Ttc7a regulates hematopoietic stem cell functions while controlling the stress-induced response.

Leveau C, Gajardo T, El-Daher MT, Cagnard N, Fischer A, de Saint Basile G, Sepulveda FE.

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2020 Jan 2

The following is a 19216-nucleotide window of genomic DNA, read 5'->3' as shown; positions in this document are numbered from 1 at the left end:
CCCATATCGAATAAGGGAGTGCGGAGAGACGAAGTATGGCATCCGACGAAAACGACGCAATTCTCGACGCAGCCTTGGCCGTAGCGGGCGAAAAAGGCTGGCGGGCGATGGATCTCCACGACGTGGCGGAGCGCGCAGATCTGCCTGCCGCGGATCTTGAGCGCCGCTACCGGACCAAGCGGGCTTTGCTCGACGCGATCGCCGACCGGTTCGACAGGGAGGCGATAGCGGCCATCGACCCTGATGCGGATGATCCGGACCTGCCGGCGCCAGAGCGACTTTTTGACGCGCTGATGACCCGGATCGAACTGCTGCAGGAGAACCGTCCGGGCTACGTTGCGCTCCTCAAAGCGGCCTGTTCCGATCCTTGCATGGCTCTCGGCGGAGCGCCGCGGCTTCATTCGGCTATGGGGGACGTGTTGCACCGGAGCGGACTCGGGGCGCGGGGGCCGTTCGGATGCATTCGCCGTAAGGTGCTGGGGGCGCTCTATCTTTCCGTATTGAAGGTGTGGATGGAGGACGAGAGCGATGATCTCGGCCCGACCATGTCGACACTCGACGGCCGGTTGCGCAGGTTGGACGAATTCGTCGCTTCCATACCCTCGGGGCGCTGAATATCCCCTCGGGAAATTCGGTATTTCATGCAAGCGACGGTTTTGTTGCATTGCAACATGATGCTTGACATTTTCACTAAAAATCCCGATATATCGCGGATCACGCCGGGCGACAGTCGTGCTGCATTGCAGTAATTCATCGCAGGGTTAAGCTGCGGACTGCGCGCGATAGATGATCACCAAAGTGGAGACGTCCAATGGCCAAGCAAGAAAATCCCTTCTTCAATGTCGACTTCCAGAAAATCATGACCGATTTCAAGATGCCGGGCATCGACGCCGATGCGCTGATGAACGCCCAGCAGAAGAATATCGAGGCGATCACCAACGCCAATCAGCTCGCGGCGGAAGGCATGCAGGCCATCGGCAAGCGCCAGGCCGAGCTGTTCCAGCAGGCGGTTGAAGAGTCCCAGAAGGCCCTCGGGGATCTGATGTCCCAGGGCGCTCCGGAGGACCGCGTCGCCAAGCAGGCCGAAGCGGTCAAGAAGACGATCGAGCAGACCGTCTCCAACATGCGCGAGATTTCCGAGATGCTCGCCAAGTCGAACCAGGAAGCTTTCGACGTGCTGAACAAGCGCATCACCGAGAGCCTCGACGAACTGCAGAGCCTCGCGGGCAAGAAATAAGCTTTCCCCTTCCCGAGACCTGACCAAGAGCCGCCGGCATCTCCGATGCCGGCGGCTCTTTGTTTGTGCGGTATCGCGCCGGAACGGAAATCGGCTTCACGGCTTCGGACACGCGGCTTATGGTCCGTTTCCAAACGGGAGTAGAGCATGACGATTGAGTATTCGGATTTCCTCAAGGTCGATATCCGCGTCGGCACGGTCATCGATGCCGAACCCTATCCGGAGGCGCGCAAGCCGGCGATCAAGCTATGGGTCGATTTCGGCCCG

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The molecular machinery that regulates the balance between self-renewal and differentiation properties of hematopoietic stem cells (HSC) has yet to be characterized in detail. Here we found that the tetratricopeptide repeat domain 7 A (Ttc7a) protein, a putative scaffold protein expressed by HSC, acts as an intrinsic regulator of the proliferative response and the self-renewal potential of murine HSC in vivo Loss of Ttc7a consistently enhanced the competitive repopulating ability of HSC and their intrinsic capacity to replenish the hematopoietic system after serial cell transplantations, relative to wildtype cells. Ttc7a-deficient HSC exhibit a different transcriptomic profile for a set of genes controlling the cellular response to stress, which was associated with increased proliferation in response to chemically induced stress in vitro and myeloablative stress in vivo Our results therefore revealed a previously unrecognized role of Ttc7a as a critical regulator of HSC stemness. This role is related, at least in part, to regulation of the endoplasmic reticulum stress response.

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